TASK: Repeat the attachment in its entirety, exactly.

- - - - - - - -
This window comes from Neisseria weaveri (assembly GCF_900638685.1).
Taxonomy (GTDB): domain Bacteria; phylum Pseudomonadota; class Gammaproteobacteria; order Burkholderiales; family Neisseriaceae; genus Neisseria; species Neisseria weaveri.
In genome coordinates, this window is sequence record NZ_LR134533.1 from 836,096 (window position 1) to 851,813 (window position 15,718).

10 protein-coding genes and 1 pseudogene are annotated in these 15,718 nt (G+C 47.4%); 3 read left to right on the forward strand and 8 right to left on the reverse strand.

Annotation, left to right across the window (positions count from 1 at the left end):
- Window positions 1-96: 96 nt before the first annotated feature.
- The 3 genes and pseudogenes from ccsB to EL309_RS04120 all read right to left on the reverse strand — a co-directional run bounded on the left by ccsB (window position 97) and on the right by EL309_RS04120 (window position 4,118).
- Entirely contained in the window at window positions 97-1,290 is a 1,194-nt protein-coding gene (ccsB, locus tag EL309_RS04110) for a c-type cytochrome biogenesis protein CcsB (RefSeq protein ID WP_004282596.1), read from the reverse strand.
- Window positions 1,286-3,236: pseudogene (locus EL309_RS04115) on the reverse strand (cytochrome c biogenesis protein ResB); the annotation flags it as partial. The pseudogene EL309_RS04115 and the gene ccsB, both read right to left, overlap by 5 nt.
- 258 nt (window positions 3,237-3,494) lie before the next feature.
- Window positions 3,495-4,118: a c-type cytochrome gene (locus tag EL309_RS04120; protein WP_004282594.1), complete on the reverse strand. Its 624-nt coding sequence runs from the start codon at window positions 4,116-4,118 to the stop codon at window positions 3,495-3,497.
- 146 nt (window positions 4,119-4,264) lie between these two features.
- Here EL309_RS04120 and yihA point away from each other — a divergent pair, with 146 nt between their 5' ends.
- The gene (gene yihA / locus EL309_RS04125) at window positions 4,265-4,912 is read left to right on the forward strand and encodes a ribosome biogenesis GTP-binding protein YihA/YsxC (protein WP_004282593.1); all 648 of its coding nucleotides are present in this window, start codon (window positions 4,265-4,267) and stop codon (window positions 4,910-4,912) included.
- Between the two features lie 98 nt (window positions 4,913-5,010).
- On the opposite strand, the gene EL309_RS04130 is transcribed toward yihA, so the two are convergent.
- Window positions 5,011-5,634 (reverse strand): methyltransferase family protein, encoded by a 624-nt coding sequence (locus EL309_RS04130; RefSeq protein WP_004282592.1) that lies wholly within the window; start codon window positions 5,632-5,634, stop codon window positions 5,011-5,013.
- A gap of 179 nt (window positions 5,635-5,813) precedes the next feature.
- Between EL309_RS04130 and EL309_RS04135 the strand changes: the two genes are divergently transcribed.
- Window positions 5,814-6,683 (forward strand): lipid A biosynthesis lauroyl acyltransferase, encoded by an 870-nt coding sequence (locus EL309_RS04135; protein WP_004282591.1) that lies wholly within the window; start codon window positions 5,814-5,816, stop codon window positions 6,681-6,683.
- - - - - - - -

This window comes from Neisseria weaveri (assembly GCF_900638685.1).
Taxonomy (GTDB): domain Bacteria; phylum Pseudomonadota; class Gammaproteobacteria; order Burkholderiales; family Neisseriaceae; genus Neisseria; species Neisseria weaveri.
In genome coordinates, this window is sequence record NZ_LR134533.1 from 836,096 (window position 1) to 851,813 (window position 15,718).

10 protein-coding genes and 1 pseudogene are annotated in these 15,718 nt (G+C 47.4%); 3 read left to right on the forward strand and 8 right to left on the reverse strand.

Annotation, left to right across the window (positions count from 1 at the left end):
- Window positions 1-96: 96 nt before the first annotated feature.
- The 3 genes and pseudogenes from ccsB to EL309_RS04120 all read right to left on the reverse strand — a co-directional run bounded on the left by ccsB (window position 97) and on the right by EL309_RS04120 (window position 4,118).
- Entirely contained in the window at window positions 97-1,290 is a 1,194-nt protein-coding gene (ccsB, locus tag EL309_RS04110) for a c-type cytochrome biogenesis protein CcsB (RefSeq protein ID WP_004282596.1), read from the reverse strand.
- Window positions 1,286-3,236: pseudogene (locus EL309_RS04115) on the reverse strand (cytochrome c biogenesis protein ResB); the annotation flags it as partial. The pseudogene EL309_RS04115 and the gene ccsB, both read right to left, overlap by 5 nt.
- 258 nt (window positions 3,237-3,494) lie before the next feature.
- Window positions 3,495-4,118: a c-type cytochrome gene (locus tag EL309_RS04120; protein WP_004282594.1), complete on the reverse strand. Its 624-nt coding sequence runs from the start codon at window positions 4,116-4,118 to the stop codon at window positions 3,495-3,497.
- 146 nt (window positions 4,119-4,264) lie between these two features.
- Here EL309_RS04120 and yihA point away from each other — a divergent pair, with 146 nt between their 5' ends.
- The gene (gene yihA / locus EL309_RS04125) at window positions 4,265-4,912 is read left to right on the forward strand and encodes a ribosome biogenesis GTP-binding protein YihA/YsxC (protein WP_004282593.1); all 648 of its coding nucleotides are present in this window, start codon (window positions 4,265-4,267) and stop codon (window positions 4,910-4,912) included.
- Between the two features lie 98 nt (window positions 4,913-5,010).
- On the opposite strand, the gene EL309_RS04130 is transcribed toward yihA, so the two are convergent.
- Window positions 5,011-5,634 (reverse strand): methyltransferase family protein, encoded by a 624-nt coding sequence (locus EL309_RS04130; RefSeq protein WP_004282592.1) that lies wholly within the window; start codon window positions 5,632-5,634, stop codon window positions 5,011-5,013.
- A gap of 179 nt (window positions 5,635-5,813) precedes the next feature.
- Between EL309_RS04130 and EL309_RS04135 the strand changes: the two genes are divergently transcribed.
- Window positions 5,814-6,683 (forward strand): lipid A biosynthesis lauroyl acyltransferase, encoded by an 870-nt coding sequence (locus EL309_RS04135; protein WP_004282591.1) that lies wholly within the window; start codon window positions 5,814-5,816, stop codon window positions 6,681-6,683.